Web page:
• Fewer complex and expensive tax planning strategies.
Principles for Developing Tax Simplification
Proposals
• Reduce or eliminate rules or requirements when
the cost of compliance and/or enforcement outweighs the benefits of the rules or requirements.
• Improve the readability of the law.
• Reduce overly technical and overly vague language
in the law.
• Avoid highly detailed conditions and requirements.
• Eliminate duplicative or overlapping provisions.
• Eliminate differing definitions of similar terms or
concepts.
• Reduce the amount of subjectivity necessary to
apply the tax law by providing clear rules and
clear distinctions.
• Reduce structural complexity.
• Reduce the number of phase-out provisions or coordinate the amounts in different phase-out provisions.
• Reduce the number and/or complexity of computations.
• Reduce record keeping and information gathering
requirements; coordinate record keeping and information gathering requirements with business
practices.
• Reduce inconsistencies in the law so that similarly
situated taxpayers are treated the same.
• Reduce distortions among economic activities.
• Eliminate provisions or rules no longer needed because other provisions or rules have changed or
because the provisions or rules are outdated.
• Reduce the number of temporary or sunset provisions.
Highest priority will be given to simplification proposals that will yield the largest benefits, i.e., that will
affect the most people and have the largest effects in
reducing compliance burdens and administrative costs.
Examples of areas in the tax system where the Administration’s tax simplification project is focusing include the following:
Individual AMT.—The AMT was enacted to ensure
that taxpayers with substantial amounts of economic
income do not avoid significant tax liability by using
combinations of exclusions, deductions, and tax credits.
Structural defects in the AMT, including lack of index-

4.

FEDERAL RECEIPTS

ing for inflation or adjustment for family size, have
resulted in the tax affecting millions of taxpayers to
whom it was not intended to apply. Millions of additional taxpayers must complete AMT schedules or forms
to determine that they are not subject to the AMT.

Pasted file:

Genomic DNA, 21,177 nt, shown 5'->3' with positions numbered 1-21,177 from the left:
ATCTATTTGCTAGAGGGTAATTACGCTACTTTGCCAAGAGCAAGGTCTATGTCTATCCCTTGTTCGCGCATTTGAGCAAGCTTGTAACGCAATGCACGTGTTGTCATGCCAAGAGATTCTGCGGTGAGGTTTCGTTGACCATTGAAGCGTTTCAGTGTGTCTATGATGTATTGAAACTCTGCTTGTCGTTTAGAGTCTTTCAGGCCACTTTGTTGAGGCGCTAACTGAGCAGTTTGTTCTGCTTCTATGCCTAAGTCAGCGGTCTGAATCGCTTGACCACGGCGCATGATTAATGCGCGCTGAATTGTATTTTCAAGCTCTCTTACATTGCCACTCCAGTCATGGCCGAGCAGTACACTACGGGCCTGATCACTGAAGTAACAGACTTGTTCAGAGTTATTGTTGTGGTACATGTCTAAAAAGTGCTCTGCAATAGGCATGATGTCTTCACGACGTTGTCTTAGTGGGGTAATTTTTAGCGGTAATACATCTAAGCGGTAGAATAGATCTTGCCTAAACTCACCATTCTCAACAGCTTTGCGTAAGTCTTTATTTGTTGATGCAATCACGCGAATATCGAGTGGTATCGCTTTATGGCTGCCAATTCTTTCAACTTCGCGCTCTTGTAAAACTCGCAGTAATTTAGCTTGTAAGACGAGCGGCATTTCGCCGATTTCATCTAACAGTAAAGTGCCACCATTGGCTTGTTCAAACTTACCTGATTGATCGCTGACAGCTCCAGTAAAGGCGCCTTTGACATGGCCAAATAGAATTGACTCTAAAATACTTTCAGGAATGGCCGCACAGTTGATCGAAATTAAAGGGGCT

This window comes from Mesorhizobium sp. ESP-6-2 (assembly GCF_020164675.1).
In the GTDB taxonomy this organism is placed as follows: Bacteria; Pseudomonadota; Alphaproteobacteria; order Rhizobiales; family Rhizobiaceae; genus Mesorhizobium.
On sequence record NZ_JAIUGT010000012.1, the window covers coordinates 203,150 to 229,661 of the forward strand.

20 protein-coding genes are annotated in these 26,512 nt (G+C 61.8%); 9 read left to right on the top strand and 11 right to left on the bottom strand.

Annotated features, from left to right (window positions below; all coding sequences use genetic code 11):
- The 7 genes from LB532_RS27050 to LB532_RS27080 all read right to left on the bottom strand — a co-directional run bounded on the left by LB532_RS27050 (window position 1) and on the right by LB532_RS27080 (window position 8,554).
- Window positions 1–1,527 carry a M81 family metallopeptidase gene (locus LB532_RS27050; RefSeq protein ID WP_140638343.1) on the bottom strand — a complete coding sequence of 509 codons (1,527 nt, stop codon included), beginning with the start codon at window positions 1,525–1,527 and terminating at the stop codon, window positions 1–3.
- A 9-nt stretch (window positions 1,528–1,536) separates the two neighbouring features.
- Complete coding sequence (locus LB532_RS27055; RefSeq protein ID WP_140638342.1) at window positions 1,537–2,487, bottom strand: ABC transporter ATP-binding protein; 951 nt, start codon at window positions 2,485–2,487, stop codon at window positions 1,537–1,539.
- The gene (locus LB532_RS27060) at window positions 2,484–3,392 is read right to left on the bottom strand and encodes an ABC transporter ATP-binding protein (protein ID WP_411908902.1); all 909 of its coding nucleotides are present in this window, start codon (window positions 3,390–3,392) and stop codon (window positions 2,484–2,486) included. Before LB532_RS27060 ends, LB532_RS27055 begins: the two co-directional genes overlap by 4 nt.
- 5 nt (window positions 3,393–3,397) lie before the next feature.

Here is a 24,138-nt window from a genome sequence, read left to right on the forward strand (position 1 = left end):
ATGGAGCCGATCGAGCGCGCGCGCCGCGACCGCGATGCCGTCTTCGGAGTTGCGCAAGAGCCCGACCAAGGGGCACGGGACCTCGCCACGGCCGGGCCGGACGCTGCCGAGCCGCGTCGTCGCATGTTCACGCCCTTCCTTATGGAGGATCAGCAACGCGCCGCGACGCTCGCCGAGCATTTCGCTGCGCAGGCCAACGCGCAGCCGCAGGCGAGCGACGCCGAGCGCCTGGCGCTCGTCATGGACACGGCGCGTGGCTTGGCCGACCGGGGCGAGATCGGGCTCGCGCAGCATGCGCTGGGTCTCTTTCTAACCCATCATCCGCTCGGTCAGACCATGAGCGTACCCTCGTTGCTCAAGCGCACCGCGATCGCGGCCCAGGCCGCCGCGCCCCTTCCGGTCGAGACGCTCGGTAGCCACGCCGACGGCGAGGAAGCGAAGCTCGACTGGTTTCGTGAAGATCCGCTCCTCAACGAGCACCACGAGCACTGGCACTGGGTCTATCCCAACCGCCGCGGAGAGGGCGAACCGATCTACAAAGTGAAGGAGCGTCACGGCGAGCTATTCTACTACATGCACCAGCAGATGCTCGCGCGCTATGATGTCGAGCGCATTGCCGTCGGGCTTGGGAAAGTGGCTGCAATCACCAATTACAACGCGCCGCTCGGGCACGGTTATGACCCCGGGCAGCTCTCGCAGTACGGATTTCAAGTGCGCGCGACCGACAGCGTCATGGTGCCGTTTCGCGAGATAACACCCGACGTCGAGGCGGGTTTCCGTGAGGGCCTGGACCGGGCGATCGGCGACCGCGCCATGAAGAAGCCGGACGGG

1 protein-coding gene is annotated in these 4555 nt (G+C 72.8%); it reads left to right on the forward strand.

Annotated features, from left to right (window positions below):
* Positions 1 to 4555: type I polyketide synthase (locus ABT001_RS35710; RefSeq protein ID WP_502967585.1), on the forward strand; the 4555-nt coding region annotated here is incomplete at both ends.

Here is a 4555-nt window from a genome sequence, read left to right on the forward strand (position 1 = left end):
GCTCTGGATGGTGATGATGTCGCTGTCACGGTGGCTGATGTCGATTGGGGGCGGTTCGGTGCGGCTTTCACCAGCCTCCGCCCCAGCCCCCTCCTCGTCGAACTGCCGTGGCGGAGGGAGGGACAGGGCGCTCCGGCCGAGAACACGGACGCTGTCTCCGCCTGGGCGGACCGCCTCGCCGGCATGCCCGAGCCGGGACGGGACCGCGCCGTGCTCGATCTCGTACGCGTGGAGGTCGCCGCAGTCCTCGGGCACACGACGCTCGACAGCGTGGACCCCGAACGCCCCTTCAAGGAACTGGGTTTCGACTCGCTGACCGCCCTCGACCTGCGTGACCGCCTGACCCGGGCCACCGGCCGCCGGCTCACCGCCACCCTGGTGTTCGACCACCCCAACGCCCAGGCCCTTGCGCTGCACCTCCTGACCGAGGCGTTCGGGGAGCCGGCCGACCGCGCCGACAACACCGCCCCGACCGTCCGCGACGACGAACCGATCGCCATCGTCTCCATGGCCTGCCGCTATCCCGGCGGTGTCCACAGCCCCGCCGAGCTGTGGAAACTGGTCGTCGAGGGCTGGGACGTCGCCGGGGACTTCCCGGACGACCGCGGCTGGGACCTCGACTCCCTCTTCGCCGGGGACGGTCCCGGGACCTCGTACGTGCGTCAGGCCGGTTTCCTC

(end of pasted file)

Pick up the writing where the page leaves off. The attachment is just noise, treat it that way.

The number of taxpayers affected by the AMT and
the amount of revenue raised by the AMT are rising
rapidly, making simplification of the AMT an increasingly important objective of tax policy. This year, 2
million individual filers will be subject to the AMT and
therefore required to file the 65-line AMT form. The
temporary increase in the AMT exemption under
EGTRRA will reduce the increase in the number of
AMT taxpayers through 2004. Nevertheless, that number will increase to 5 million in 2004, and more than
double, increasing to 12 million in 2005 when the temporary provision expires. In 2005, 47 percent of taxpayers with AGI between $100,000 and $200,000 (in
2002 dollars) and 75 percent of taxpayers with AGI
between $200,000 and $500,000 (in 2002 dollars) will
pay AMT. By 2010, these percentages will increase to
90 percent and 96 percent, respectively. By 2012, the
number of AMT taxpayers will be 39 million (assuming
EGTRRA is extended), which is 34 percent of all taxpayers with individual income tax liability.
Family-related provisions.— Taxpayers with family responsibilities face confusing and sometimes conflicting rules. Many taxpayers are entitled to both the
EITC and the additional child tax credit. Both credits
are based on earned income and the number of children
in the family. But the two credits use different definitions of earned income, and different definitions of
qualifying children. Further, many taxpayers with three
or more children must compute the additional child
tax credit twice to determine which formula yields the
larger credit. Similarly, some taxpayers can offset the
costs of child care assistance using either a child and
dependent care tax credit or an exclusion from income,
but they must make multiple computations to determine which of the two is most advantageous. Conforming eligibility criteria and reducing the number of
computations taxpayers must make would help simplify
family-related tax provisions, thus reducing burdens on
families.
Uniform definition of a child.—The tax code provides assistance to families with children through the
dependent exemption, head-of-household filing status,
child tax credit, child and dependent care tax credit,
and EITC. But to obtain these benefits, taxpayers must
wade through pages of bewildering rules and instructions because each provision defines ‘‘qualifying child’’
differently. For example, to claim the dependent exemption and the child tax credit, a taxpayer must demonstrate that he or she provides most of the support
of the child. To claim the EITC, the taxpayer must
demonstrate that he or she resides with the child for
a specified period of time. Replacing the support test,
which is difficult to understand and to administer, with

77
a uniform residency test would reduce both compliance
and administrative costs.
Income based phaseouts.—Various tax provisions
are phased out in order to target the effects of the
provisions and to limit the associated revenue loss. The
major provisions subject to income-based phaseouts are
the EITC, the child tax credit, the child and dependent
care tax credit, IRAs, the HOPE and Lifetime Learning